“They were able to hide the dark side, burning their own people and planting bombs to kill innocent civilians, while flaunting the saintly Mandela character,” she continued. “Notwithstanding that he personally gave the orders for the bombings, I doubt if we will ever know how much he was involved with necklacing. One thing is for certain, there is no evidence that he condemned it, neither publicly nor privately.” Necklacing, of course, is the barbaric torture-execution tactic pioneered by the ANC against fellow blacks involving the burning of a gasoline-filled tire around a victim’s neck.
Nelson Mandela, Hruska continued, was a committed communist and even wrote the essay “How to be a good communist.” “The latest surfaced manuscript confirms that inherently, he was not non-violent as he was portrayed so affectionately by the Western media and liberals,” she said. “For 20 years he refused to denounce the brutal murders of the very people he represented, and for the 20 years after the ANC took power, he never condemned the rise of the violent society created by the ANC.”
Another South African working to expose the truth, Harry Booyens, Ph.D., wrote a massive book with meticulous documentation shattering myths about his homeland entitled AmaBhulu — The Birth and Death of the Second America. “In few areas of human endeavor is the selective blindness and deafness of Western media as vividly clear as in the matter of their treatment of Rolihlahla Mandela,” Booyens wrote in his book.
In an e-mail to The New American, Dr. Booyens notes that during his trial, Mandela told the court he was not a communist — and the Western press believed it. “At this point I believe that if Mandela told the New York Times that the Moon was made of cheese, that much quoted newspaper would insist on challenging all the scientists on the planet as to the edible nature of that satellite,” Booyens said, echoing widespread concerns about the Western media’s well-documented failings and deception. The Times, in particular, has a long and sordid history of concealing communist atrocities. Booyens also noted that the press in the West generally continues to help the ANC conceal its crimes, with Mandela’s party seeming not to even care about incriminating itself anymore.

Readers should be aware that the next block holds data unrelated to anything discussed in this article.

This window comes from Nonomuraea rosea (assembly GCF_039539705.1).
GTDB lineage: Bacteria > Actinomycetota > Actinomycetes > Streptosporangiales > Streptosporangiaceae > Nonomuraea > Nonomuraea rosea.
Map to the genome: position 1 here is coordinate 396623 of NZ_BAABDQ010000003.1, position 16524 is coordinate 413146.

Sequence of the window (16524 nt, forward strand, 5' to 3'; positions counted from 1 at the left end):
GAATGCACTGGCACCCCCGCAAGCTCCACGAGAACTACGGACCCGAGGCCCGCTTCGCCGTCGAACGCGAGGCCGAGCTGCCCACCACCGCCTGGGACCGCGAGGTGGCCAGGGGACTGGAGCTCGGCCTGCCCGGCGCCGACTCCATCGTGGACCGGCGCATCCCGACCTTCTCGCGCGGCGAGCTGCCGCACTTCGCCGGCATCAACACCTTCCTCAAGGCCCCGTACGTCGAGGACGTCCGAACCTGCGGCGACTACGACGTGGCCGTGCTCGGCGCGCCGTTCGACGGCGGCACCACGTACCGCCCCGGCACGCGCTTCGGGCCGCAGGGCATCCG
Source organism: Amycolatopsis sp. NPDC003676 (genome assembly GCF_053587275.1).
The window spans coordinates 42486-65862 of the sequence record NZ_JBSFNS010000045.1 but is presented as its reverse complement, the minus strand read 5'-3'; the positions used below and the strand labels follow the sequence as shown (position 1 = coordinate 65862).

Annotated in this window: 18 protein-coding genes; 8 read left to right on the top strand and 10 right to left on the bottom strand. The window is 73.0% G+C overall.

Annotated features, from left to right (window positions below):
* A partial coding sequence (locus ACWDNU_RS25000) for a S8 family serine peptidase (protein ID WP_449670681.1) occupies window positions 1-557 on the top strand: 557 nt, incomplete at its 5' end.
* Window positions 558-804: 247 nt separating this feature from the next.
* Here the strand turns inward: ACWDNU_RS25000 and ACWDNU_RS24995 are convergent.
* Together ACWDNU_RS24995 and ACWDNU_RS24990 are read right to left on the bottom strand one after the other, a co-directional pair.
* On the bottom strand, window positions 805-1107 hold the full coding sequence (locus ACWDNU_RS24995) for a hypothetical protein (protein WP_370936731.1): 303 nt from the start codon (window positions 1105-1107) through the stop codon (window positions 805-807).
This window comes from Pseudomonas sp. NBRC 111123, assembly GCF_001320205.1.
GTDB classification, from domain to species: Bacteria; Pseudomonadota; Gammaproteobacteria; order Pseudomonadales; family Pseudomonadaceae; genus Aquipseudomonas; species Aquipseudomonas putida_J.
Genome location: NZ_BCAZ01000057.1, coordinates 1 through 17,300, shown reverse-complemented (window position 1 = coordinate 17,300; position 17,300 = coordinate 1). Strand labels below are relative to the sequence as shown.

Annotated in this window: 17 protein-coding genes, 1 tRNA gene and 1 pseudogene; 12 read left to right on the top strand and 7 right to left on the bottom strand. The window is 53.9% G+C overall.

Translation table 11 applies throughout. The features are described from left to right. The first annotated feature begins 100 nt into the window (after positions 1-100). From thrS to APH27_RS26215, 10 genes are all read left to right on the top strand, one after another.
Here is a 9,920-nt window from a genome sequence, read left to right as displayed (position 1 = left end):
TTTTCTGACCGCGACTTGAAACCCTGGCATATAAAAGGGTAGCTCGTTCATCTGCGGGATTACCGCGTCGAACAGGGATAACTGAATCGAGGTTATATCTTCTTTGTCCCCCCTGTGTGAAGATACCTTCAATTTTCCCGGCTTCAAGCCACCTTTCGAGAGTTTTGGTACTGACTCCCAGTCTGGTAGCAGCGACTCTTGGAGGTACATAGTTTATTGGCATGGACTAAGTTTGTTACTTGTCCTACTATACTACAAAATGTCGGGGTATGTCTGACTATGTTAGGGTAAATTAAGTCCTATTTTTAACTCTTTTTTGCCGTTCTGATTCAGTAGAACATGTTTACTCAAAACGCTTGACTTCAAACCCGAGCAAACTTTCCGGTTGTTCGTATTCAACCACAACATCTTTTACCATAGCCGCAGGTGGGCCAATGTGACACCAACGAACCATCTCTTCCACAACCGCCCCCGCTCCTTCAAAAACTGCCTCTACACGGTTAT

Four Americans in particular, though, were “positioned at the logical root of the entire South African disaster,” Booyens said. Among them: Robert Kennedy, who “inappropriately linked South Africa’s problems of Clashing Civilizations with America's Civil Rights and Jim Crow issues;” Sen. Dick Clark, who got an amendment passed that “completely destabilized the Southern African situation;” and Randall Robinson, “who built up Desmond Tutu to a level of Godlike status in the United States and inflamed the U.S. public opinion until the U.S. effectively declared economic war on South Africa.”
The final key operative, he said, was Richard Stengel, the current senior-level Obama official who “massaged” Mandela’s biography “to make it palatable to Americans and expunge Mandela's real convictions on and leadership in matters of Communism.” Stengel, Booyens continued, “must have known full well those convictions would have sunk both the book and Mandela like a lead balloon. This gave the murderous live-human-torching ANC a ‘messianic’ figurehead and made them somehow acceptable to America.”
“Perhaps Stengel thought he was doing some or other great deed, but what he did was to legitimize a terrorist organization to Americans,” Booyens continued, linking Stengel’s machinations to the overlooking of the U.S. government’s “correct” designation of Mandela and the ANC as terrorists, where they remained until 2008. “Mandela is dead. The ANC is not. The broken bodies of more than 3,000 dead white farmers testify to this.”
Alex Newman, a foreign correspondent for The New American, is currently based in Europe. He can be reached at
Follow him on Twitter @ALEXNEWMAN_JOU.
South African Communist Party Admits Mandela’s Leadership Role